Fig. 1

Basal ganglia circuit and selection. The striatum receives input from most of cortex and many thalamic nuclei; a subset of the same regions project to the subthalamic nucleus (STN). The striatum is split into two populations of projection neurons according to whether they predominantly express the D1 or D2 receptor for dopamine: the populations and their targets respectively form the “direct” and “indirect” pathways. The globus pallidus external segment (GPe) projects within the basal ganglia; the globus pallidus internal segment (GPi) and substantia nigra pars reticulata (SNr) project to targets in the brain stem and thalamus. The cartoon spike-trains illustrate the basic process of disinhibition in the “direct” pathway: continuous firing from the GPi/SNr tonically inhibits their targets; brief phasic activity in striatum, driven by coordinated cortical activity, can pause that tonic inhibition, allowing the targets to fire

This disinhibition process has been worked out in detail for the control of voluntary eye movements, or saccades, in primates (see Hikosaka et al. 2000). Phasic activity in the caudate region of the striatum precedes saccade initiation and is time-locked to a decrease in activity in a subset of SNr neurons. The SNr projects to the intermediate layers of the superior colliculus, which contains a retinotopic map – neurons are laid out in a sheet that represents coordinates of gaze direction. A buildup of neural activity on this map drives the brain stem circuitry that controls the eye muscles and moves gaze to the location signaled by the map. The pause in SNr activity precedes and appears to be required for the buildup of activity in the retinotopic map of the superior colliculus. Conversely, continuously inhibiting SNr activity results in the inability to suppress saccades, as though every eye movement motor command was being executed (Hikosaka and Wurtz 1985). Thus, the direct striatum-SNr pathway likely controls the selection of saccade direction through a process of disinhibition.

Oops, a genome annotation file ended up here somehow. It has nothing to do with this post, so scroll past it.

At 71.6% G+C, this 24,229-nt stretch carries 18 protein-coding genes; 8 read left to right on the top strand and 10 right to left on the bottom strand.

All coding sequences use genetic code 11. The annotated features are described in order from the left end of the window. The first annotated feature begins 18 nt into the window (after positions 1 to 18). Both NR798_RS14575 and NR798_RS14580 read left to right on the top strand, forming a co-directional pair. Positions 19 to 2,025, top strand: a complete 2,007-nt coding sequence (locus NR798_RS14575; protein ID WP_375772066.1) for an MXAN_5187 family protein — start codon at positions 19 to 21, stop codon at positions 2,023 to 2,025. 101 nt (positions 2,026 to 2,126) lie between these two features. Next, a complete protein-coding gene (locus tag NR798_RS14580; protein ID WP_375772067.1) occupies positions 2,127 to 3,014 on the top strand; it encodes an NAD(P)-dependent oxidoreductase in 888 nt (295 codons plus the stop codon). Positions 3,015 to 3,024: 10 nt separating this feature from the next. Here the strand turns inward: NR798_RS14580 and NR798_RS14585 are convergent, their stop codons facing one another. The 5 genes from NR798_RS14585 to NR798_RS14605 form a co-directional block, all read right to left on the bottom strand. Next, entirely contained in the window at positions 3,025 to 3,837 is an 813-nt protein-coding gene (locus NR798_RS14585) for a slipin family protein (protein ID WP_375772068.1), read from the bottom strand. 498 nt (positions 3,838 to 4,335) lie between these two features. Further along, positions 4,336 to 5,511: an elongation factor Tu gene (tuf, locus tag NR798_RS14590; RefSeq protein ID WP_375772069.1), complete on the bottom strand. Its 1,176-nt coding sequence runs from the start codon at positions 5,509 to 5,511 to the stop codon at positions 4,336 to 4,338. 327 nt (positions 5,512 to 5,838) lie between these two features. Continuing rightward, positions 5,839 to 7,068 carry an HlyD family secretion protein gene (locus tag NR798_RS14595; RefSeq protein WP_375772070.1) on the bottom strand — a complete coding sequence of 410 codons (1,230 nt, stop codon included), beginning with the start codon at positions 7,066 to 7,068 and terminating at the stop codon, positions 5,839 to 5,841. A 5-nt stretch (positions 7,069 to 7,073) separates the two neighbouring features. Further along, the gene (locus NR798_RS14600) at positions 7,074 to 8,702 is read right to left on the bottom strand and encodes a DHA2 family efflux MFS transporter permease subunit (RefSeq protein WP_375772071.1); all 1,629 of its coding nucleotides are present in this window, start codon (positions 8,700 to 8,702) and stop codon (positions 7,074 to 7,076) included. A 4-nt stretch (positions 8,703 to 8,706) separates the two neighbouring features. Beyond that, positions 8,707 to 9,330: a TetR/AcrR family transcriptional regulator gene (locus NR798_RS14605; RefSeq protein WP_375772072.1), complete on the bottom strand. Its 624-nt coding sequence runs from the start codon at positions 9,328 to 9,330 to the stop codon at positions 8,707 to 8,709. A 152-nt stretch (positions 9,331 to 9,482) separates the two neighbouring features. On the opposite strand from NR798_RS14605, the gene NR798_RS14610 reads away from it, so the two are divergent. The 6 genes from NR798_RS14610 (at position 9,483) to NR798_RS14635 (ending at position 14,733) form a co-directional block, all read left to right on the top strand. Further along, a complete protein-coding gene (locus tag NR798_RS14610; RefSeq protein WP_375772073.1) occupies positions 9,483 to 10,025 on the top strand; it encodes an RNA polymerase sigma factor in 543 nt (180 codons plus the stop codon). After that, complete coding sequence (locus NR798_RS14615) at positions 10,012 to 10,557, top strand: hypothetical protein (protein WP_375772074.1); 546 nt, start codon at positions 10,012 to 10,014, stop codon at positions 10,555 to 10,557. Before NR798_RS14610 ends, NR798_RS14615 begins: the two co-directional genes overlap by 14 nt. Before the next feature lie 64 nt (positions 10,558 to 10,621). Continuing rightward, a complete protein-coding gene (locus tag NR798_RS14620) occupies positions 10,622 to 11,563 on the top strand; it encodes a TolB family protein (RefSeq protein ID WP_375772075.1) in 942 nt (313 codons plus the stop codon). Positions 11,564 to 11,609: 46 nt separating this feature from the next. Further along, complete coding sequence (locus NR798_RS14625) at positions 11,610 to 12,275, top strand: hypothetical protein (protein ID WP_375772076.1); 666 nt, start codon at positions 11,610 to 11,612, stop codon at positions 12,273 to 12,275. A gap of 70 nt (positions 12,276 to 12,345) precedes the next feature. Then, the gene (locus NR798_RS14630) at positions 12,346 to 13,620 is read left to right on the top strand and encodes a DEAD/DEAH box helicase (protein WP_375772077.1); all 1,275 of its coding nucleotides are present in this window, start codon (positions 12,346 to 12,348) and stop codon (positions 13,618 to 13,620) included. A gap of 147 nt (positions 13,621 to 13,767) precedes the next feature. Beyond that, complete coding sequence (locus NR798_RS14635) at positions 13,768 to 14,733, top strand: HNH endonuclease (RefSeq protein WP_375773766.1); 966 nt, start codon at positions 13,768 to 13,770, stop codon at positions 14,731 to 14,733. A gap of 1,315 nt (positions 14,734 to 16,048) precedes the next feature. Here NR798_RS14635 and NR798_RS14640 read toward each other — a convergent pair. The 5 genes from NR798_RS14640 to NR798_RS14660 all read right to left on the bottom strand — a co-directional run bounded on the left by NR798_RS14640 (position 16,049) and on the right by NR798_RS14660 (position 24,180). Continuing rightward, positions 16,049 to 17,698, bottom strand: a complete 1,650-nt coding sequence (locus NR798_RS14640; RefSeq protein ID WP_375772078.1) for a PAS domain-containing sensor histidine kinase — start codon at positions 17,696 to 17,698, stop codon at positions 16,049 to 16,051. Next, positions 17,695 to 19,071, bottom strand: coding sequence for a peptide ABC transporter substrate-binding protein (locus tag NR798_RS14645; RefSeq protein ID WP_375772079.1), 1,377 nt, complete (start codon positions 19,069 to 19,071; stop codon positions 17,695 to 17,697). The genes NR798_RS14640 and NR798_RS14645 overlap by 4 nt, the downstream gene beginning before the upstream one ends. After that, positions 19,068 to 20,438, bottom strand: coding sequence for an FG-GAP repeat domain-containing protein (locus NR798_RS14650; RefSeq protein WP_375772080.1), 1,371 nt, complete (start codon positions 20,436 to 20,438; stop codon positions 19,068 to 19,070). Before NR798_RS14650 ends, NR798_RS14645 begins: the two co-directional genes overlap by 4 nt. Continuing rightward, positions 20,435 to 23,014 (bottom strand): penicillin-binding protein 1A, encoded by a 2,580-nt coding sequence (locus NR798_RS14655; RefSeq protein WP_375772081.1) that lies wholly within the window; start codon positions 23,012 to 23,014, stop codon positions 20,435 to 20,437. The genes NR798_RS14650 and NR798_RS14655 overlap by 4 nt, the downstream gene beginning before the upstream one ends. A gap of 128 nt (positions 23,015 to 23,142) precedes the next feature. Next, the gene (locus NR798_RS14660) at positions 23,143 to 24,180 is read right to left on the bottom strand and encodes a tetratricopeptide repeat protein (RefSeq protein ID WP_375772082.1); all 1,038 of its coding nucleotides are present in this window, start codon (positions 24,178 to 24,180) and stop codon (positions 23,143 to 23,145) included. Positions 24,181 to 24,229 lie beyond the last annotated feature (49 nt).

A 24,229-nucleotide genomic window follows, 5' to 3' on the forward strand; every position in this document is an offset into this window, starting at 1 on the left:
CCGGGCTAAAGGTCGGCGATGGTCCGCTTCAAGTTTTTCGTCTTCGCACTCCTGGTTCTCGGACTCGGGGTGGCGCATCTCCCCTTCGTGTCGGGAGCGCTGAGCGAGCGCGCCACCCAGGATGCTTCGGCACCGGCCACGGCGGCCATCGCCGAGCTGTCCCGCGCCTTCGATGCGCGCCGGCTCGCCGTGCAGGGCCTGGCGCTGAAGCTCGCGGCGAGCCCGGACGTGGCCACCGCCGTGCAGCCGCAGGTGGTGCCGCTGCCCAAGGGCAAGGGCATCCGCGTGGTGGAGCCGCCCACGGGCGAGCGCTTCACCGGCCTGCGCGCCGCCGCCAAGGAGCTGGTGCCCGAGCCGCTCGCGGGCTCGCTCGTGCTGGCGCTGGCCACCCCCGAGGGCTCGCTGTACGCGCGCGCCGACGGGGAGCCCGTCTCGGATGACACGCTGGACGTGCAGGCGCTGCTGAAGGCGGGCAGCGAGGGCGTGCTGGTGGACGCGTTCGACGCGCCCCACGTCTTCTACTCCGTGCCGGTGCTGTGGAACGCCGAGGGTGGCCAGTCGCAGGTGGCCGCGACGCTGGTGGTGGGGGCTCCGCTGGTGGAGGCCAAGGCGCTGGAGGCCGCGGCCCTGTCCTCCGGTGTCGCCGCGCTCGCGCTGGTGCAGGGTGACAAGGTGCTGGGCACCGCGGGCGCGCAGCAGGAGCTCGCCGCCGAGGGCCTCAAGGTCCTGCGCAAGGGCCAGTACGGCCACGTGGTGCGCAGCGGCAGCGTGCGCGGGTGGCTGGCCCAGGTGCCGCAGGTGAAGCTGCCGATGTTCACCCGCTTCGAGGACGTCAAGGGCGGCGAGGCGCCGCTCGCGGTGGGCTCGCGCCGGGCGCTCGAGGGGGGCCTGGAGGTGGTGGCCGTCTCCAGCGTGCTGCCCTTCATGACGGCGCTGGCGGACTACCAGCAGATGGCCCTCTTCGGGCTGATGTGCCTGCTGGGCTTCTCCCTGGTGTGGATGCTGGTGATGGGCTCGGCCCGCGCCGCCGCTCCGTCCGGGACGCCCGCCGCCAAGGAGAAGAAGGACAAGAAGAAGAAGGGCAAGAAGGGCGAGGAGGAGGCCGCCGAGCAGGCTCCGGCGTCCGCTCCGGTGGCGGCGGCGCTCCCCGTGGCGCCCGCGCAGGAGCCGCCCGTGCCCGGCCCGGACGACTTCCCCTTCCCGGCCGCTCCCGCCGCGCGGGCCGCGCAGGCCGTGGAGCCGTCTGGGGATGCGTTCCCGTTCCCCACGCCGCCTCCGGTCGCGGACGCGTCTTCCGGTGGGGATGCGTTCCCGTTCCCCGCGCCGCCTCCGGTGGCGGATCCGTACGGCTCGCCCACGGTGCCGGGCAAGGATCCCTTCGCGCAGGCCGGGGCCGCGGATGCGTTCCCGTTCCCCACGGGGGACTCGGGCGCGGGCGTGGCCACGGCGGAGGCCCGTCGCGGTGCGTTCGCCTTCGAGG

Multiple Mechanisms Contributing to Action Selection

Computational models have provided quantitative tests of these ideas, revealed the further necessary mechanisms for successful selection, and shown how these mechanisms are implemented by components of the basal ganglia circuit. The box-and-arrow model accounts of “direct” pathway control of selection focussed on the flow of signals necessary to select one input and so omitted two crucial aspects of a selection process: how to resolve the competition between multiple action-representing inputs and how to switch from a currently selected action to another, more salient, action.